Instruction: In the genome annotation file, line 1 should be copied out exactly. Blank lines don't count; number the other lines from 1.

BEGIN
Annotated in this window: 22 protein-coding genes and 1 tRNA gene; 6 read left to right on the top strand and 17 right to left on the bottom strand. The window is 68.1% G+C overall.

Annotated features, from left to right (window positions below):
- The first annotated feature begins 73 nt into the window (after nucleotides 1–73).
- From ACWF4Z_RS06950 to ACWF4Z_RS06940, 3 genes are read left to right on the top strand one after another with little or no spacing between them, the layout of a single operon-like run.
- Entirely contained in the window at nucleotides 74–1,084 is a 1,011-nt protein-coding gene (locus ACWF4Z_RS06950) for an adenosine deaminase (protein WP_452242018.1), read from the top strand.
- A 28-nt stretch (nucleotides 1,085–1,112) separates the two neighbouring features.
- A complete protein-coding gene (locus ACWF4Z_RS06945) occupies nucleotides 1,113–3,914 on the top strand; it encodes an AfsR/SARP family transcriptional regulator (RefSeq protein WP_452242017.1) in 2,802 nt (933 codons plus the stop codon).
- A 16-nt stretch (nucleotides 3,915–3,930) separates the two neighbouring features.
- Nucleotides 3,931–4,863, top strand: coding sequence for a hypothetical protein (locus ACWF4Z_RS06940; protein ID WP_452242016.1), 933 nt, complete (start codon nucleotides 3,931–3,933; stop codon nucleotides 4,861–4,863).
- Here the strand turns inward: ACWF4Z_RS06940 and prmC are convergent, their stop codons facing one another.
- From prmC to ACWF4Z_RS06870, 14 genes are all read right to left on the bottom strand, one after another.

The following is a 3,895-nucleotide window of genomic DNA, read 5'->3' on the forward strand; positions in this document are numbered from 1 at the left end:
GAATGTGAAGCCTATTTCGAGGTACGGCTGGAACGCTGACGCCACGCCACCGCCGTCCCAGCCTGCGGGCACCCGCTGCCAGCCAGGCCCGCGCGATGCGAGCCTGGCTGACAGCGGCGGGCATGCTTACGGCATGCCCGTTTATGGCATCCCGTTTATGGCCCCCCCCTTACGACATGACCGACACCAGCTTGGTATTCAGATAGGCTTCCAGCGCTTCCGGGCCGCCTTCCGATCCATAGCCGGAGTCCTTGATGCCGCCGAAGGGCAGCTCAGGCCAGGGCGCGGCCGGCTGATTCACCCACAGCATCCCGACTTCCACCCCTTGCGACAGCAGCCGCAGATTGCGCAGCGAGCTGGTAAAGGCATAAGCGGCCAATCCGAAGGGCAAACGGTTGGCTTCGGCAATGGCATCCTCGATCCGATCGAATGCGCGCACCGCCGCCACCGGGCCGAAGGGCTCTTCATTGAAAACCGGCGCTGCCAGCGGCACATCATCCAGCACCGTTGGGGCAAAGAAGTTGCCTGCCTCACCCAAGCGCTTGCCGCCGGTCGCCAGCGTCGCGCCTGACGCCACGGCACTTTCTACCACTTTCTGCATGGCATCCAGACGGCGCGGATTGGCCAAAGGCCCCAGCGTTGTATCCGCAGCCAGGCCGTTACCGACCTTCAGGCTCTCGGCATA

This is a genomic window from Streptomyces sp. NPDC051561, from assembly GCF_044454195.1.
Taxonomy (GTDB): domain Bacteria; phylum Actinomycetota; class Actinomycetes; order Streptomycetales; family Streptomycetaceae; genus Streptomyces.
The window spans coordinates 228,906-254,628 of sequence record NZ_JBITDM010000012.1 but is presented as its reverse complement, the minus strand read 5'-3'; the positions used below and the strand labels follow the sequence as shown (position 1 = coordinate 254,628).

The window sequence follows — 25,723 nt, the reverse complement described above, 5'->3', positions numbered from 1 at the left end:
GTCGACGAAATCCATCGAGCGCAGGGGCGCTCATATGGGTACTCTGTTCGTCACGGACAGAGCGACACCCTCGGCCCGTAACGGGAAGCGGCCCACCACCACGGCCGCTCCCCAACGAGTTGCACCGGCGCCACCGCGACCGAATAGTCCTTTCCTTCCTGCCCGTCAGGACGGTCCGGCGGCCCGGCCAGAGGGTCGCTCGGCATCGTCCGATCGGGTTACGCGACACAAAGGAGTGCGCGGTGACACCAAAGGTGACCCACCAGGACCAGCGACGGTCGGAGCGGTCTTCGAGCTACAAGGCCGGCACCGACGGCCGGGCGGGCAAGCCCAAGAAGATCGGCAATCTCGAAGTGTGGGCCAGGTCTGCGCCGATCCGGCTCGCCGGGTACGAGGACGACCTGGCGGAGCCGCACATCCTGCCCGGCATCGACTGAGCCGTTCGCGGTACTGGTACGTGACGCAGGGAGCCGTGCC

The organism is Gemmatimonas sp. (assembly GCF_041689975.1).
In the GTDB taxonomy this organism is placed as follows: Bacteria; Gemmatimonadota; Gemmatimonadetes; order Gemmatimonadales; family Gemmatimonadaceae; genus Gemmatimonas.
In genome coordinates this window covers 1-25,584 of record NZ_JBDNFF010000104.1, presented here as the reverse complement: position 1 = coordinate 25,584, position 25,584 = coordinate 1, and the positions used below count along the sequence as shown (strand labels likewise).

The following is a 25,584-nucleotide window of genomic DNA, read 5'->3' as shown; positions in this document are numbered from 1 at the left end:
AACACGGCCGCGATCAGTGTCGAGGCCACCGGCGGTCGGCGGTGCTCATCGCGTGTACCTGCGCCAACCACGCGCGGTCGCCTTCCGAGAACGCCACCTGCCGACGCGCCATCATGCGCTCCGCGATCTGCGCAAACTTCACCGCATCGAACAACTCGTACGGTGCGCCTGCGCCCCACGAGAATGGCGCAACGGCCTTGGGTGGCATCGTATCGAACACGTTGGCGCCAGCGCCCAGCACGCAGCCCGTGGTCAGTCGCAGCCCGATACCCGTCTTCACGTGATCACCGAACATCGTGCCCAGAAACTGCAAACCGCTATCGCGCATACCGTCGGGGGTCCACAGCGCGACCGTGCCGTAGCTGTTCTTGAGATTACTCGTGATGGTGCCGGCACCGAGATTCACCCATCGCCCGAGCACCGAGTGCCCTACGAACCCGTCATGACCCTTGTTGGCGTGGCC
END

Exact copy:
Annotated in this window: 22 protein-coding genes and 1 tRNA gene; 6 read left to right on the top strand and 17 right to left on the bottom strand. The window is 68.1% G+C overall.